The Economy Ministry passed its last financial test of the year this Wednesday, successfully placing bonds for AR$326.61 billion. The auction means the government ended 2023 with net financing of AR$700 billion.
The financial instrument menu was made up of three bonds: the “Lelite”, with a January maturity date, and two “Ledes”, with April and May maturity dates.
The effective interest rate was 110.1%, slightly lower than in the previous bond auction. Likely an effect of inflation taking a downturn in November, the government didn’t need to increase the record interest rate.
This Thursday, the government placed an extra AR$17.79 billion in the second round of the bond auction.
Now, the government has a clearer path for the January maturities, which are some AR$1.13 trillion, of which only AR$800,000 are privately owned. With that accomplishment in their pocket, the Economy Ministry hopes to make its 2023 financial program public in the first week of January.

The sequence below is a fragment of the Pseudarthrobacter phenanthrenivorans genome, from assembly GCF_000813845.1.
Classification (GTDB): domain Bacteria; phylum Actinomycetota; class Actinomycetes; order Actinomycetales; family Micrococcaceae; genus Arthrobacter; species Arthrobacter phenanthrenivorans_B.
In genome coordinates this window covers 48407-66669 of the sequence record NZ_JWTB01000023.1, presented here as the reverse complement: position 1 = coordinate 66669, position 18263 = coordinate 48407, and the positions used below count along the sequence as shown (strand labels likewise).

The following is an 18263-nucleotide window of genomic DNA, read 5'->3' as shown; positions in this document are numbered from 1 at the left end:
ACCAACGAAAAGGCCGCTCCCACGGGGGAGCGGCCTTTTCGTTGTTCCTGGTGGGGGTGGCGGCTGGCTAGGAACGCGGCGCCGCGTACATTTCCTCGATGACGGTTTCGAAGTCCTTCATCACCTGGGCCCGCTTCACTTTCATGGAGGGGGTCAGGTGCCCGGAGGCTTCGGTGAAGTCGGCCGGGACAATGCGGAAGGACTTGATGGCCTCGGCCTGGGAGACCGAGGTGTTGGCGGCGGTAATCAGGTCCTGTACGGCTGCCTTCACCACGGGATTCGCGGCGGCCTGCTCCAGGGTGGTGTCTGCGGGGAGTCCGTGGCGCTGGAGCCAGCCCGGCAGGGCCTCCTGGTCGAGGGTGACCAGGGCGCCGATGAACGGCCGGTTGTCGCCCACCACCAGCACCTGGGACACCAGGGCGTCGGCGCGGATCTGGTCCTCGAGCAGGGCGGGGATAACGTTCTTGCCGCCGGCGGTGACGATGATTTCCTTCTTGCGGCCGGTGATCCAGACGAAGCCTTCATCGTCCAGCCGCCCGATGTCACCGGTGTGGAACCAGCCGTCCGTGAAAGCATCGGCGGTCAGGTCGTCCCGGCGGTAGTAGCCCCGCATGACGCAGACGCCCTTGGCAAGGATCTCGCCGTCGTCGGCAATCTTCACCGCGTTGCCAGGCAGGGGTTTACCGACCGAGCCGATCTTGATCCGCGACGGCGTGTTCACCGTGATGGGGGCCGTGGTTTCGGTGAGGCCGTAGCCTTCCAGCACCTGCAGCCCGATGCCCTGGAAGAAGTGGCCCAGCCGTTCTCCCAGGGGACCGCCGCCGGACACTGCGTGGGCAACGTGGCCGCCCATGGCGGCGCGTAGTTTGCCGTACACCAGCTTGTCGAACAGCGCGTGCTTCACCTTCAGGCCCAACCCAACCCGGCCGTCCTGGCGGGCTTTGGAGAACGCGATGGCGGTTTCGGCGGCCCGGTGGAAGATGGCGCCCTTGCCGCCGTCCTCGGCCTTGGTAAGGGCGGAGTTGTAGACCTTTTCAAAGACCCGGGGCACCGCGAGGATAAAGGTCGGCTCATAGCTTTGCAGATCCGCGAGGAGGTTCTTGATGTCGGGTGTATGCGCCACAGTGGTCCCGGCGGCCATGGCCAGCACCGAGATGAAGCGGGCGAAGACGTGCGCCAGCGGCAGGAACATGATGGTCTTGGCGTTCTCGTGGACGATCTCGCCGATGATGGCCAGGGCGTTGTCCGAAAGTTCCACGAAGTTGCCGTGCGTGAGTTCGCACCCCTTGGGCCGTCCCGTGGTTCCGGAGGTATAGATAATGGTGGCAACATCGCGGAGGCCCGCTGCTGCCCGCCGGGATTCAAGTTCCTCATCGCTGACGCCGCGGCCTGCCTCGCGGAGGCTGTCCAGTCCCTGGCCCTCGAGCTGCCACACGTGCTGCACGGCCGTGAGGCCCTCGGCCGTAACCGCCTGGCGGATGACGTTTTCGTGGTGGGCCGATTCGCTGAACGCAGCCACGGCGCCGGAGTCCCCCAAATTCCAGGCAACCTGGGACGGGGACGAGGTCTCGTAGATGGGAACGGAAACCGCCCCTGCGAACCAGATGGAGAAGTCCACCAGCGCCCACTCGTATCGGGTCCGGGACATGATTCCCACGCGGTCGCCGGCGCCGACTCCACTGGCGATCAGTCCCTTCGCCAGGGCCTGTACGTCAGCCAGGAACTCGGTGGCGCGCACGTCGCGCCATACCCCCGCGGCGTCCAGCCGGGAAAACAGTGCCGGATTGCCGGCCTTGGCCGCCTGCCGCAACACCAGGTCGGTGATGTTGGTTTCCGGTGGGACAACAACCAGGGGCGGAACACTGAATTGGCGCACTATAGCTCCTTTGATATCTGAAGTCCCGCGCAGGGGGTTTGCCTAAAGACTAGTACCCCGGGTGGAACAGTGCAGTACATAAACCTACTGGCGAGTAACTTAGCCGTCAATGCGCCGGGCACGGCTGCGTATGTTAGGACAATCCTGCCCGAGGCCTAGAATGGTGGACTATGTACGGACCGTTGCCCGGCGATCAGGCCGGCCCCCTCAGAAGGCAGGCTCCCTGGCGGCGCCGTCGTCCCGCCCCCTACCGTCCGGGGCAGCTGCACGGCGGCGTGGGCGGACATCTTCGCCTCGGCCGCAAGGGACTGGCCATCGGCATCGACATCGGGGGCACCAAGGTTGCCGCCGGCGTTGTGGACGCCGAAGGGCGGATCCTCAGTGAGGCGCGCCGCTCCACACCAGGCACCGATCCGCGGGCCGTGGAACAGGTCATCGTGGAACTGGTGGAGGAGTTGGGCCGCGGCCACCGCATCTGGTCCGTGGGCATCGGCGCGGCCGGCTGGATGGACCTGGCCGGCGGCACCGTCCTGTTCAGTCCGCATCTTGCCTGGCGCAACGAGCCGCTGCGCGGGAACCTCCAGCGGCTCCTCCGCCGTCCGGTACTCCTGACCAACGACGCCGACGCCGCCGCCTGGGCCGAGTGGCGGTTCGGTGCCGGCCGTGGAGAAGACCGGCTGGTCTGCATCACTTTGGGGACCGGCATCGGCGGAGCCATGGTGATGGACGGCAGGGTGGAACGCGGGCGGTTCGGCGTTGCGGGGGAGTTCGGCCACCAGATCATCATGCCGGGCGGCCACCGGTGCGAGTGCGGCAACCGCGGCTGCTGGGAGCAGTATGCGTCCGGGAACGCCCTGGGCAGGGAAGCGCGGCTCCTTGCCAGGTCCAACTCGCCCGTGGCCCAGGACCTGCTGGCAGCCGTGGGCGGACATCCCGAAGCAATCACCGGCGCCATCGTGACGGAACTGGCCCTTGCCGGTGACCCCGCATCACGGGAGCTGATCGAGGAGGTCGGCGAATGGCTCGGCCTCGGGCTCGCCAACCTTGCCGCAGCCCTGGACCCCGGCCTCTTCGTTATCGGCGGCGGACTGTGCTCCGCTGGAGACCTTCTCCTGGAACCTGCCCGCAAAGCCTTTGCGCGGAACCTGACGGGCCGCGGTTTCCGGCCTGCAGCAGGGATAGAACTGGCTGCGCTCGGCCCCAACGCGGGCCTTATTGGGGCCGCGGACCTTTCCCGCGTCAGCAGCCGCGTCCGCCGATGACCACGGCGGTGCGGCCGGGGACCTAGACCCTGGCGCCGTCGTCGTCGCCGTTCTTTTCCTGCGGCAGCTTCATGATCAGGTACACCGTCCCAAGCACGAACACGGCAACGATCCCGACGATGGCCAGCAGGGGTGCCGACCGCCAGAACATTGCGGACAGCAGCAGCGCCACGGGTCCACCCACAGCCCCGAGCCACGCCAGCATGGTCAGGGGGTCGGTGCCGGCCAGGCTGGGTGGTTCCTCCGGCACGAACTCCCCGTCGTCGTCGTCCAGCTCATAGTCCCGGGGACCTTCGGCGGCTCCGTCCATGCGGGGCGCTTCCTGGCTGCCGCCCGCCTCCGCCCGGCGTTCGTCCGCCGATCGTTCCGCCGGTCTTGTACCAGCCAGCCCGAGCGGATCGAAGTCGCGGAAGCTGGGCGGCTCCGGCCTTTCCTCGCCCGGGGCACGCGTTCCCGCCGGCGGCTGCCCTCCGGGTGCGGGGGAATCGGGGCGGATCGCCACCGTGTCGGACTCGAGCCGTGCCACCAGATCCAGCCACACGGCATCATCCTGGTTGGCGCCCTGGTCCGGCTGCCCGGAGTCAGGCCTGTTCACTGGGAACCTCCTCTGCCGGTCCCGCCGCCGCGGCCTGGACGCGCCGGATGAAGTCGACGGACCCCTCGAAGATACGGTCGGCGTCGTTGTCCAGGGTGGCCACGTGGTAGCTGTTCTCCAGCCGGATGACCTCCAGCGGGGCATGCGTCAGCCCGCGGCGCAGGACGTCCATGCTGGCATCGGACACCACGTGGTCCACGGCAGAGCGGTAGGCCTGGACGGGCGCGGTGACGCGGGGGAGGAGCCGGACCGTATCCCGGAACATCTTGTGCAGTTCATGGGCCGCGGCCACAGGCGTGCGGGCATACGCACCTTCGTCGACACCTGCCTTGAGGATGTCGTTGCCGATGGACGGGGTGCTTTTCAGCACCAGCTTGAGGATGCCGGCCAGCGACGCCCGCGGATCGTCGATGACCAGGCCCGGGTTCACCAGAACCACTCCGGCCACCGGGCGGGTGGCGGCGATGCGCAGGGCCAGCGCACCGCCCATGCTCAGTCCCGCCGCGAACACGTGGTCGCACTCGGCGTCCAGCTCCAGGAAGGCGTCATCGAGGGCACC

According to government calculations, the first part of 2023 is covered debt-wise. Since 82% of the maturing debt is in the hands of public agencies and banks, no rollover problems or new debt swaps are expected. They will issue two new financial instruments in response to market demands, but no further details have been made public so far.
During 2023, the government will aim to finance itself in the local financial market through public auctions. This will help to significantly lower monetary emission, a crucial aspect of the deal with the IMF. The Ministry also thinks this, accompanied by tighter fiscal discipline, will help reduce inflation, something they hope will happen sequentially in 75-day periods. The decrease in the price hike would also allow for the reduction of the interest rates.
The Ministry also assures that deficit figures, which will be released on January 20, will be aligned with goals set by the IMF. They hope for a cumulative primary deficit of some AR$2 billion.
The next bond auction is scheduled for January 18.